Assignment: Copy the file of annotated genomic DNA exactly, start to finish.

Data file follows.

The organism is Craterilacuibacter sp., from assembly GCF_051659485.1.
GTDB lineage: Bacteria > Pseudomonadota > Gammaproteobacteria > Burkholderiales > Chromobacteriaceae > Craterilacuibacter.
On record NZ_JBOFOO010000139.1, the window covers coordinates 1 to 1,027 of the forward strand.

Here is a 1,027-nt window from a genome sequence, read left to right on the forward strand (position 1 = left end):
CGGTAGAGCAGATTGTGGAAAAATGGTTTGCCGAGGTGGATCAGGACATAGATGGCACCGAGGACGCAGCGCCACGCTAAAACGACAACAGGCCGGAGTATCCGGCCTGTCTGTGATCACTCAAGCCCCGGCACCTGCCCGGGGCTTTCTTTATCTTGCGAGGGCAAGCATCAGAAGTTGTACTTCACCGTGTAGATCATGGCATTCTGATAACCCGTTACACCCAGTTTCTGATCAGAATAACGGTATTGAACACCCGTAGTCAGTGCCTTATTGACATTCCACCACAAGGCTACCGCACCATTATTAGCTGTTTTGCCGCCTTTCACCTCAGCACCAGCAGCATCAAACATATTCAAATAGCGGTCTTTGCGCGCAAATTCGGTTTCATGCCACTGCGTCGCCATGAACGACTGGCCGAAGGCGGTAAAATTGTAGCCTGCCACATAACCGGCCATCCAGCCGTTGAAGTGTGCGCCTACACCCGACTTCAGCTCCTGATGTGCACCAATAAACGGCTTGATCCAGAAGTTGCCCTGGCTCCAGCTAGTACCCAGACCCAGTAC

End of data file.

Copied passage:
The organism is Craterilacuibacter sp., from assembly GCF_051659485.1.
GTDB lineage: Bacteria > Pseudomonadota > Gammaproteobacteria > Burkholderiales > Chromobacteriaceae > Craterilacuibacter.
On record NZ_JBOFOO010000139.1, the window covers coordinates 1 to 1,027 of the forward strand.

Here is a 1,027-nt window from a genome sequence, read left to right on the forward strand (position 1 = left end):
CGGTAGAGCAGATTGTGGAAAAATGGTTTGCCGAGGTGGATCAGGACATAGATGGCACCGAGGACGCAGCGCCACGCTAAAACGACAACAGGCCGGAGTATCCGGCCTGTCTGTGATCACTCAAGCCCCGGCACCTGCCCGGGGCTTTCTTTATCTTGCGAGGGCAAGCATCAGAAGTTGTACTTCACCGTGTAGATCATGGCATTCTGATAACCCGTTACACCCAGTTTCTGATCAGAATAACGGTATTGAACACCCGTAGTCAGTGCCTTATTGACATTCCACCACAAGGCTACCGCACCATTATTAGCTGTTTTGCCGCCTTTCACCTCAGCACCAGCAGCATCAAACATATTCAAATAGCGGTCTTTGCGCGCAAATTCGGTTTCATGCCACTGCGTCGCCATGAACGACTGGCCGAAGGCGGTAAAATTGTAGCCTGCCACATAACCGGCCATCCAGCCGTTGAAGTGTGCGCCTACACCCGACTTCAGCTCCTGATGTGCACCAATAAACGGCTTGATCCAGAAGTTGCCCTGGCTCCAGCTAGTACCCAGACCCAGTAC